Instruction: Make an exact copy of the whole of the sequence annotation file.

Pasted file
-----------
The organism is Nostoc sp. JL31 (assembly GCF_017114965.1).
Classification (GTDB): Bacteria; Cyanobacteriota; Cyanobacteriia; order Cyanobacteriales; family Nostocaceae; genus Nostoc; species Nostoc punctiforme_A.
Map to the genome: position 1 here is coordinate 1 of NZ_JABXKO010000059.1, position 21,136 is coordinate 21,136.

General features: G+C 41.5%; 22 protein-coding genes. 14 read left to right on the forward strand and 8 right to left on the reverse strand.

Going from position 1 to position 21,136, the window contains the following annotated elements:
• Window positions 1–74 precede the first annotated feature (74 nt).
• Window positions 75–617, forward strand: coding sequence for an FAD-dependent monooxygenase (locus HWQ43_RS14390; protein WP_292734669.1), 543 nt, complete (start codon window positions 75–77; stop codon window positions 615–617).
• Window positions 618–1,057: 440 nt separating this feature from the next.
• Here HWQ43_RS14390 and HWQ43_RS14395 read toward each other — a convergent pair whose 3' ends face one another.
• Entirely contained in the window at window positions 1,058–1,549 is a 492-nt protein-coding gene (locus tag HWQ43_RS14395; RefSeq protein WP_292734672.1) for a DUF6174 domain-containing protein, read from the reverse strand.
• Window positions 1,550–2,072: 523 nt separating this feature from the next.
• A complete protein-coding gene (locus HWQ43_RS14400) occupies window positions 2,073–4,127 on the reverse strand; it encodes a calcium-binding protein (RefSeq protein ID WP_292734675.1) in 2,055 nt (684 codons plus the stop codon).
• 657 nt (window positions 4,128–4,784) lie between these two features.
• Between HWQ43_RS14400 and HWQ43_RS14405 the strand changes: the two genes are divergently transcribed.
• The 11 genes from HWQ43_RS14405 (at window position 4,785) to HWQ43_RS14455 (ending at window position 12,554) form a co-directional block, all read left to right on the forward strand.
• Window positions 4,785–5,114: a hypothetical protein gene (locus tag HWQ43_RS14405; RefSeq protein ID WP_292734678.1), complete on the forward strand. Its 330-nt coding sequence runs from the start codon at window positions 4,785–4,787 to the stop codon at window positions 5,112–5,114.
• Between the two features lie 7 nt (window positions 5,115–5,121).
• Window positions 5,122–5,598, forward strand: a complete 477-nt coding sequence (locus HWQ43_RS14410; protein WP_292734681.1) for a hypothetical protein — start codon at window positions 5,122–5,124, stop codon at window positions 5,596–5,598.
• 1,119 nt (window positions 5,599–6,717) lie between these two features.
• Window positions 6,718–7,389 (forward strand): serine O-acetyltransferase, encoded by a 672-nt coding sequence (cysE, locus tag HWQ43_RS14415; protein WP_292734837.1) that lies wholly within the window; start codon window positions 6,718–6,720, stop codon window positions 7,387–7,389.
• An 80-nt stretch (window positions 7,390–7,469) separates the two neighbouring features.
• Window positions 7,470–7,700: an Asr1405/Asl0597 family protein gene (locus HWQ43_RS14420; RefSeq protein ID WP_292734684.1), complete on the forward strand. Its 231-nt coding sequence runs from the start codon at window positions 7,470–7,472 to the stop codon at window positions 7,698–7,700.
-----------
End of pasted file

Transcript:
The organism is Nostoc sp. JL31 (assembly GCF_017114965.1).
Classification (GTDB): Bacteria; Cyanobacteriota; Cyanobacteriia; order Cyanobacteriales; family Nostocaceae; genus Nostoc; species Nostoc punctiforme_A.
Map to the genome: position 1 here is coordinate 1 of NZ_JABXKO010000059.1, position 21,136 is coordinate 21,136.

General features: G+C 41.5%; 22 protein-coding genes. 14 read left to right on the forward strand and 8 right to left on the reverse strand.

Going from position 1 to position 21,136, the window contains the following annotated elements:
• Window positions 1–74 precede the first annotated feature (74 nt).
• Window positions 75–617, forward strand: coding sequence for an FAD-dependent monooxygenase (locus HWQ43_RS14390; protein WP_292734669.1), 543 nt, complete (start codon window positions 75–77; stop codon window positions 615–617).
• Window positions 618–1,057: 440 nt separating this feature from the next.
• Here HWQ43_RS14390 and HWQ43_RS14395 read toward each other — a convergent pair whose 3' ends face one another.
• Entirely contained in the window at window positions 1,058–1,549 is a 492-nt protein-coding gene (locus tag HWQ43_RS14395; RefSeq protein WP_292734672.1) for a DUF6174 domain-containing protein, read from the reverse strand.
• Window positions 1,550–2,072: 523 nt separating this feature from the next.
• A complete protein-coding gene (locus HWQ43_RS14400) occupies window positions 2,073–4,127 on the reverse strand; it encodes a calcium-binding protein (RefSeq protein ID WP_292734675.1) in 2,055 nt (684 codons plus the stop codon).
• 657 nt (window positions 4,128–4,784) lie between these two features.
• Between HWQ43_RS14400 and HWQ43_RS14405 the strand changes: the two genes are divergently transcribed.
• The 11 genes from HWQ43_RS14405 (at window position 4,785) to HWQ43_RS14455 (ending at window position 12,554) form a co-directional block, all read left to right on the forward strand.
• Window positions 4,785–5,114: a hypothetical protein gene (locus tag HWQ43_RS14405; RefSeq protein ID WP_292734678.1), complete on the forward strand. Its 330-nt coding sequence runs from the start codon at window positions 4,785–4,787 to the stop codon at window positions 5,112–5,114.
• Between the two features lie 7 nt (window positions 5,115–5,121).
• Window positions 5,122–5,598, forward strand: a complete 477-nt coding sequence (locus HWQ43_RS14410; protein WP_292734681.1) for a hypothetical protein — start codon at window positions 5,122–5,124, stop codon at window positions 5,596–5,598.
• 1,119 nt (window positions 5,599–6,717) lie between these two features.
• Window positions 6,718–7,389 (forward strand): serine O-acetyltransferase, encoded by a 672-nt coding sequence (cysE, locus tag HWQ43_RS14415; protein WP_292734837.1) that lies wholly within the window; start codon window positions 6,718–6,720, stop codon window positions 7,387–7,389.
• An 80-nt stretch (window positions 7,390–7,469) separates the two neighbouring features.
• Window positions 7,470–7,700: an Asr1405/Asl0597 family protein gene (locus HWQ43_RS14420; RefSeq protein ID WP_292734684.1), complete on the forward strand. Its 231-nt coding sequence runs from the start codon at window positions 7,470–7,472 to the stop codon at window positions 7,698–7,700.